A Baby’s First Year In Data, As A Blanket

New parents will tell you that a baby takes a few months to acquire something close to a day/night sleep pattern, and during that time Mom and Dad also find their sleep becomes a a rarely-snatched luxury. [Seung Lee] has turned this experience into a unique data visualisation, by taking the sleep pattern data of his son’s first year of life and knitting it into a blanket.

The data was recorded using the Baby Connect app, from which it was exported and converted to JSON. This was in turn fed to some HTML/Javascript which generated a knitting pattern in a handy format that could be displayed on any mobile or portable device for knitting on the go. The blanket was then knitted by hand as a series of panels that were later joined into one, providing relief as the rows lined up.

The finished product shows very well the progression as the youngster adapts to a regular sleep pattern, and even shows a shift to the right at the very bottom as a result of a trip across time zones to see relatives. It’s both a good visualisation and a unique keepsake that the baby will treasure one day as an adult. (Snarky Ed Note: Or bring along to the therapist as evidence.)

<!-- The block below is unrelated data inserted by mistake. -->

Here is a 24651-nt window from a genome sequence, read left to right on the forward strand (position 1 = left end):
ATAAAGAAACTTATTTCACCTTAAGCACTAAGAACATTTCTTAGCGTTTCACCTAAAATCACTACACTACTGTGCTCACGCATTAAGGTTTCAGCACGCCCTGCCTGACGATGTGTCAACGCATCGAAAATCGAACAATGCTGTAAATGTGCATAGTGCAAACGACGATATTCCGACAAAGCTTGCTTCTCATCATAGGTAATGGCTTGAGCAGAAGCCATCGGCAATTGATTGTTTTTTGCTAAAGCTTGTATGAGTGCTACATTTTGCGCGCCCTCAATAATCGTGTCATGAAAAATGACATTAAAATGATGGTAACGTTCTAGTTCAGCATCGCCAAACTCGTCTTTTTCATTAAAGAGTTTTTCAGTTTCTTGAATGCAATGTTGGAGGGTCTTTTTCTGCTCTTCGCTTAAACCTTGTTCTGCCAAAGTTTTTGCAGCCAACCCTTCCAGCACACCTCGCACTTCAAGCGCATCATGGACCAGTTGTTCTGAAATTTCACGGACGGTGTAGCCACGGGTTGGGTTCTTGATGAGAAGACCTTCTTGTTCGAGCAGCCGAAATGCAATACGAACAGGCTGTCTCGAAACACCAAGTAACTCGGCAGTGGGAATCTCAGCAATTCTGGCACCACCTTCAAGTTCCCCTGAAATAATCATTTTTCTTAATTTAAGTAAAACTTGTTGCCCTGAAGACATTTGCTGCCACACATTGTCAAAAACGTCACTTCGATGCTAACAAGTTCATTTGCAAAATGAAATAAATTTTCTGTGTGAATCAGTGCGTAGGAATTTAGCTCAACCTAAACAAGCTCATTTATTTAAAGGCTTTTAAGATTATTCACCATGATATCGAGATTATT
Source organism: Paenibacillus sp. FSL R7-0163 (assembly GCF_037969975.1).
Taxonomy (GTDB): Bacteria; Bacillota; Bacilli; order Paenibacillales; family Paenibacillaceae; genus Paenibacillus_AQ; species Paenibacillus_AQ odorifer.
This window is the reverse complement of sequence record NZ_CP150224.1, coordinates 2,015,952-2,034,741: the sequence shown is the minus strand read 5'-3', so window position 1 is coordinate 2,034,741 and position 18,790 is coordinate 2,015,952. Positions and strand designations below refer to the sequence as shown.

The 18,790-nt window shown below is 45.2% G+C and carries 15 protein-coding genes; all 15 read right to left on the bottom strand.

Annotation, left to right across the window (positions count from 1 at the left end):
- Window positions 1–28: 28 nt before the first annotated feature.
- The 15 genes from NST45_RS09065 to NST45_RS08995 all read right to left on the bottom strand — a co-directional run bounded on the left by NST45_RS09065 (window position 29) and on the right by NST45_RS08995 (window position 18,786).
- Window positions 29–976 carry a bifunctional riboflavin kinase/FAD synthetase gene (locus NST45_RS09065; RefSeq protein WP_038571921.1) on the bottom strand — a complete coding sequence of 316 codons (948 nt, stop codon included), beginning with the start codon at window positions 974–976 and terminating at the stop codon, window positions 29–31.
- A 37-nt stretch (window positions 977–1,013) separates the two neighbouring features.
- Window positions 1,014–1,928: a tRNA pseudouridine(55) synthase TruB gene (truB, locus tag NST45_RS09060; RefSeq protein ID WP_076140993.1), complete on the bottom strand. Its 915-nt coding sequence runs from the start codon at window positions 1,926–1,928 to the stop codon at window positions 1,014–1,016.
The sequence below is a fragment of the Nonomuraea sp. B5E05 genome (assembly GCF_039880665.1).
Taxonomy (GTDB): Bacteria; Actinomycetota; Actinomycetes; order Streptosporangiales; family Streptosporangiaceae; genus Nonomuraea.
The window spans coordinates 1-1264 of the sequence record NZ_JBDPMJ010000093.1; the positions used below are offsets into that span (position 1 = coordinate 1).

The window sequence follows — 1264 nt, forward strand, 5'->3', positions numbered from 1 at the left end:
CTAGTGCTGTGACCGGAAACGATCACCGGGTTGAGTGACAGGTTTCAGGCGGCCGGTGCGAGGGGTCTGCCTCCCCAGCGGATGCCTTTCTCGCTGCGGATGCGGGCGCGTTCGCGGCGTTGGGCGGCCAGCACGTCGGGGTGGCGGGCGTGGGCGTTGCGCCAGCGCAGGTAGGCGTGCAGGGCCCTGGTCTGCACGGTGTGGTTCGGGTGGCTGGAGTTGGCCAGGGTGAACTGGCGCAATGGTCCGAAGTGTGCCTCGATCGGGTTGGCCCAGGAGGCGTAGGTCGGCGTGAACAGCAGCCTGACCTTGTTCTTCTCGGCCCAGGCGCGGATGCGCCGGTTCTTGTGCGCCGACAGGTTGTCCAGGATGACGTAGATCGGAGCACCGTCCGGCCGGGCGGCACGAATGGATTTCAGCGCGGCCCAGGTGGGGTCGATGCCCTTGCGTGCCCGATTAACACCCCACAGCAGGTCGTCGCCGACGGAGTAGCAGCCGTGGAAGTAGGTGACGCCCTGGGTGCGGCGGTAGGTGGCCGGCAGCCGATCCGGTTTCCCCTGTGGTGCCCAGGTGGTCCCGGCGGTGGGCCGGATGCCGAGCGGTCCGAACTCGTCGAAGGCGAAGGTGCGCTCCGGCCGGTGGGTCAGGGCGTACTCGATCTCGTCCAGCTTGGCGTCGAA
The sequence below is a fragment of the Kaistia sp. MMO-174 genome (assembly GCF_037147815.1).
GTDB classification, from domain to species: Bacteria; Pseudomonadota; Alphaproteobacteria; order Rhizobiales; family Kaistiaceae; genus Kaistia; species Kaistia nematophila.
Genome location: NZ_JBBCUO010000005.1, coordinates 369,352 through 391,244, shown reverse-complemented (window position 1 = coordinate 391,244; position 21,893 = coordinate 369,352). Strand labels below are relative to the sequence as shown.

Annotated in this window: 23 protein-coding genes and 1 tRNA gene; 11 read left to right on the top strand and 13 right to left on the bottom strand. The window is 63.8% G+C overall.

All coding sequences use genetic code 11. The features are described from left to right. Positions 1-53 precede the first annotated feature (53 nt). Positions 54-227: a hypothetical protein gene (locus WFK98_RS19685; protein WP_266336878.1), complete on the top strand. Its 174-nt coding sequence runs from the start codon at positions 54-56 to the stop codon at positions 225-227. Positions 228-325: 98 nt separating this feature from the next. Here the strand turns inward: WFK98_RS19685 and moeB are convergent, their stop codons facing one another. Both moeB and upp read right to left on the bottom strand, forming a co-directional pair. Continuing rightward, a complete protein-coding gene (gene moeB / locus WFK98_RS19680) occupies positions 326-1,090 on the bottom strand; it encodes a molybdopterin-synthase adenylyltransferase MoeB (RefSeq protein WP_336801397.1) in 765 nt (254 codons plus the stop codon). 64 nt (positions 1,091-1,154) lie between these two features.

This blanket was hand-knitted, but it’s not the first knitted project we’ve seen. How about a map of the Universe created on a hacked knitting machine?

5 thoughts on “A Baby’s First Year In Data, As A Blanket

  1. been able to collect that much data on one individual in just one area of their life is a bit scarey..

    But that a side the interesting thing is if you have more than one as any parent will tell you they dont sleep at the same time so if you did the same thing for the sleep pattern of the parents you would just have a blue blanket

    1. Somehow it’s a little bit odd to knit it down for the permanent record, right? But parents know a lot about their kids, not the least because they have to clothe and feed them.

      I know what underwear my son has on this morning, and I’m not even a creeper! (Ninja Turtles — his choice.)

      But still, it’s going to be interesting where society shakes out on how much technology-mediated parental surveillance is good for kids, or parents. My own guess is that something like none is the right amount.

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